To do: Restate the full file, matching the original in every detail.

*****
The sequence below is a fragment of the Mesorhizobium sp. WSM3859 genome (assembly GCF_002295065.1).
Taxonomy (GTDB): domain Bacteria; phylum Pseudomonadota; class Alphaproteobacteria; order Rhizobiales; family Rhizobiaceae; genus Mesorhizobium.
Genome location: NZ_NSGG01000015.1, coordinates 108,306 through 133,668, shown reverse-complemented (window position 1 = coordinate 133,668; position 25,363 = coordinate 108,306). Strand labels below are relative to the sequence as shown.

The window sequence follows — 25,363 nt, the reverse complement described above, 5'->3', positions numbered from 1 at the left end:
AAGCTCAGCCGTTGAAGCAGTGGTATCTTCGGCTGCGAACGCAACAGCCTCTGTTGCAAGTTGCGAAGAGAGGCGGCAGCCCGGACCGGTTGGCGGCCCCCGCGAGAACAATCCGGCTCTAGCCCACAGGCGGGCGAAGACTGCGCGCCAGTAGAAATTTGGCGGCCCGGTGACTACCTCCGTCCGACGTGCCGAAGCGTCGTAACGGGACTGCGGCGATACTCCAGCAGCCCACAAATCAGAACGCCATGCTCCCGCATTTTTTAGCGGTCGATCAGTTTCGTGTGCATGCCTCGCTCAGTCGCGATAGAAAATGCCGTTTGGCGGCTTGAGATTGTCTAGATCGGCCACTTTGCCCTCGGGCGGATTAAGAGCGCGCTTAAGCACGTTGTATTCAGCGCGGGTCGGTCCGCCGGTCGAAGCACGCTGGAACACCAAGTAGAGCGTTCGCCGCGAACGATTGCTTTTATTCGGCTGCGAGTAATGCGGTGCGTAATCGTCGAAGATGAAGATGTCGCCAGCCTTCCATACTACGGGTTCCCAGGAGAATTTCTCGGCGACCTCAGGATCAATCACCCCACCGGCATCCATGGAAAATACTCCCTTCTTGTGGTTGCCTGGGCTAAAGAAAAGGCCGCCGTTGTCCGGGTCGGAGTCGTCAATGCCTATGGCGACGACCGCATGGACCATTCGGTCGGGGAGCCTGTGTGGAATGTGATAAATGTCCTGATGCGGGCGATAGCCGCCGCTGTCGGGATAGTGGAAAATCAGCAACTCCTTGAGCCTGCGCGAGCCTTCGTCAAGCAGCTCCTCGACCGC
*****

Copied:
The sequence below is a fragment of the Mesorhizobium sp. WSM3859 genome (assembly GCF_002295065.1).
Taxonomy (GTDB): domain Bacteria; phylum Pseudomonadota; class Alphaproteobacteria; order Rhizobiales; family Rhizobiaceae; genus Mesorhizobium.
Genome location: NZ_NSGG01000015.1, coordinates 108,306 through 133,668, shown reverse-complemented (window position 1 = coordinate 133,668; position 25,363 = coordinate 108,306). Strand labels below are relative to the sequence as shown.

The window sequence follows — 25,363 nt, the reverse complement described above, 5'->3', positions numbered from 1 at the left end:
AAGCTCAGCCGTTGAAGCAGTGGTATCTTCGGCTGCGAACGCAACAGCCTCTGTTGCAAGTTGCGAAGAGAGGCGGCAGCCCGGACCGGTTGGCGGCCCCCGCGAGAACAATCCGGCTCTAGCCCACAGGCGGGCGAAGACTGCGCGCCAGTAGAAATTTGGCGGCCCGGTGACTACCTCCGTCCGACGTGCCGAAGCGTCGTAACGGGACTGCGGCGATACTCCAGCAGCCCACAAATCAGAACGCCATGCTCCCGCATTTTTTAGCGGTCGATCAGTTTCGTGTGCATGCCTCGCTCAGTCGCGATAGAAAATGCCGTTTGGCGGCTTGAGATTGTCTAGATCGGCCACTTTGCCCTCGGGCGGATTAAGAGCGCGCTTAAGCACGTTGTATTCAGCGCGGGTCGGTCCGCCGGTCGAAGCACGCTGGAACACCAAGTAGAGCGTTCGCCGCGAACGATTGCTTTTATTCGGCTGCGAGTAATGCGGTGCGTAATCGTCGAAGATGAAGATGTCGCCAGCCTTCCATACTACGGGTTCCCAGGAGAATTTCTCGGCGACCTCAGGATCAATCACCCCACCGGCATCCATGGAAAATACTCCCTTCTTGTGGTTGCCTGGGCTAAAGAAAAGGCCGCCGTTGTCCGGGTCGGAGTCGTCAATGCCTATGGCGACGACCGCATGGACCATTCGGTCGGGGAGCCTGTGTGGAATGTGATAAATGTCCTGATGCGGGCGATAGCCGCCGCTGTCGGGATAGTGGAAAATCAGCAACTCCTTGAGCCTGCGCGAGCCTTCGTCAAGCAGCTCCTCGACCGC